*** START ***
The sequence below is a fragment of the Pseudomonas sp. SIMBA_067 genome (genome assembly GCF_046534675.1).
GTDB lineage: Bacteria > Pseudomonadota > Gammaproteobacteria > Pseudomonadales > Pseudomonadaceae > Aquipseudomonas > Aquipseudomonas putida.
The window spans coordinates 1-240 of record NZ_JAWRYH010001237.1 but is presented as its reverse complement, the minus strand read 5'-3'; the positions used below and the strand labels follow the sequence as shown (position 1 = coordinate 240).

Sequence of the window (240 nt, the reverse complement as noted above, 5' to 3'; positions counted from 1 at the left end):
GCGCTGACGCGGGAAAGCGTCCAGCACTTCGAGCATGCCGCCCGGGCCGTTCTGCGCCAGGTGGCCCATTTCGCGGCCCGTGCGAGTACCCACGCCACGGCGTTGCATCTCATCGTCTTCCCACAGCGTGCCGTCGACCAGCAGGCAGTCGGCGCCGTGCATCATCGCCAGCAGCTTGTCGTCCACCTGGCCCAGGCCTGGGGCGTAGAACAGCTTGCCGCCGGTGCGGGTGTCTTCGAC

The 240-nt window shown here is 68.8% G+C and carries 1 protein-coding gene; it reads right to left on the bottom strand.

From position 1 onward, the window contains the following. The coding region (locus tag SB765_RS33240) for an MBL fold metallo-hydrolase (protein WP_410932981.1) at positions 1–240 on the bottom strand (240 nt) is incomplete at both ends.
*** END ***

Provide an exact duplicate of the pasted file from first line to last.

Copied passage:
The sequence below is a fragment of the Pseudomonas sp. SIMBA_067 genome (genome assembly GCF_046534675.1).
GTDB lineage: Bacteria > Pseudomonadota > Gammaproteobacteria > Pseudomonadales > Pseudomonadaceae > Aquipseudomonas > Aquipseudomonas putida.
The window spans coordinates 1-240 of record NZ_JAWRYH010001237.1 but is presented as its reverse complement, the minus strand read 5'-3'; the positions used below and the strand labels follow the sequence as shown (position 1 = coordinate 240).

Sequence of the window (240 nt, the reverse complement as noted above, 5' to 3'; positions counted from 1 at the left end):
GCGCTGACGCGGGAAAGCGTCCAGCACTTCGAGCATGCCGCCCGGGCCGTTCTGCGCCAGGTGGCCCATTTCGCGGCCCGTGCGAGTACCCACGCCACGGCGTTGCATCTCATCGTCTTCCCACAGCGTGCCGTCGACCAGCAGGCAGTCGGCGCCGTGCATCATCGCCAGCAGCTTGTCGTCCACCTGGCCCAGGCCTGGGGCGTAGAACAGCTTGCCGCCGGTGCGGGTGTCTTCGAC

The 240-nt window shown here is 68.8% G+C and carries 1 protein-coding gene; it reads right to left on the bottom strand.

From position 1 onward, the window contains the following. The coding region (locus tag SB765_RS33240) for an MBL fold metallo-hydrolase (protein WP_410932981.1) at positions 1–240 on the bottom strand (240 nt) is incomplete at both ends.